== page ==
Azerbaijan, whilst not the worst border crossing of the entire rally, it gave us a taste of international experiences to come.
Arriving at roughly midday, we were treated to an afternoon of IT glitches, a seemingly random selection of forms and expenses (covering multiple currencies, across numerous different kiosks), and a solitary gate keeper: a modern day, but somewhat inefficient, Saint Peter who was oblivious to the mayhem his almost constant cigarette breaks were having on the long queue of vehicles in front of him.
Six hours after first hitting the neutral zone we were finally at the exit to Azerbaijan, with only a single barcode-ticket barrier standing between us and freedom. However, “computer said no”, the barrier refused to open, and an unsubtle alarm notified the rest of the concourse of our non-existent indiscretion. It transpired that every car would suffer the same embarrassment, that the border authorities were well-aware of this technological foible, but had taken the “wise” decision to allow universal exit failure in order to introduce a further 30 minute checking process before issuing everyone with a get-out-of-Georgia-for-free card.
Finally liberated, we made our way to the capital city of Baku, where our ferry across the Caspian Sea awaited (or so we thought)...
Baku is an interesting place, with the narrow streets and sandstone architecture of the tiny old city surrendering its central status to the nouveau-oil-riche marble and glass skyscrapers that have become synonymous with modern-day Central Asia. The high streets had more designer labels than London Fashion week and the whole metropolis suffered from as much consumer sterility as your average privately-paid-for vasectomy (is it a pun, is it a metaphor, or is it a terrible hybrid of the two?). However, we inadvertently avoided all such luxuries (a quick local wine tasting, aside) as we found ourselves penned up in the Mongol Rally jungle camp, at Port Baku.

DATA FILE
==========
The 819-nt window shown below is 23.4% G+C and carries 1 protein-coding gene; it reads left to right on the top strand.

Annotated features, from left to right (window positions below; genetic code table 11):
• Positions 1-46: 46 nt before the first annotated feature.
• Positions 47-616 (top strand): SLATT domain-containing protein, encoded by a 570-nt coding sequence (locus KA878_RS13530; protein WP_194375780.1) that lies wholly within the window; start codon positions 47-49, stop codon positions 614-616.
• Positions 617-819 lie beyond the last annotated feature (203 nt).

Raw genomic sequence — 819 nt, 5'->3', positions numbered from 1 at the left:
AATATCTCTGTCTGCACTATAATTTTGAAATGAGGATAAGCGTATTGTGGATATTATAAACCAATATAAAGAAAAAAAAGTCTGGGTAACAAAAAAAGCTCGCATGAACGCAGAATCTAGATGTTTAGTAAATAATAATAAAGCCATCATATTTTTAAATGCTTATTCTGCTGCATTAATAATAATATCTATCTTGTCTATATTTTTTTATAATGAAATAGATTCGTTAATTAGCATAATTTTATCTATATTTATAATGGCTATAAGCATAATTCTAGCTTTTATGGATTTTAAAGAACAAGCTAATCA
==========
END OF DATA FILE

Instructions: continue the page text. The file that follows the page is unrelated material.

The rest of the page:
Now the “daily” ferry service to Turkmenbashi is a lot like Jose Mourinho’s third season at any football club... departure is inevitable, but exact timings are anyone’s guess. We arrived at port early Saturday for the imminent loading of the docked vessel (the sense of relief across the team, working to an especially tight timetable, was palpable given that the previous boat had taken the best part of a week to set sail). By midnight of the same day it became apparent that we, and the ten-or-so other Rally Teams occupying the holding-pen carpark, were going nowhere fast (despite officials’ promises to the contrary); so we all retired to our cars/hostels to fight another day.
Sunday was another early morning, largely the result of racing to the Post Office for 7am to pay a random car surcharge (the result of a scrawled bit of paper from a “helpful” Customs Official) only to collectively discover it didn’t open until 10.
A few more laborious and time-consuming steps later we were on board our vessel by mid-afternoon, ready to go, and expectantly waiting for the crew to pull anchor... which they did 5+ hours later. But oh well, I suppose it could’ve been worse, and after dark we were finally off to Turkmenistan; although the ferry ride was to prove an adventure in itself (to be continued).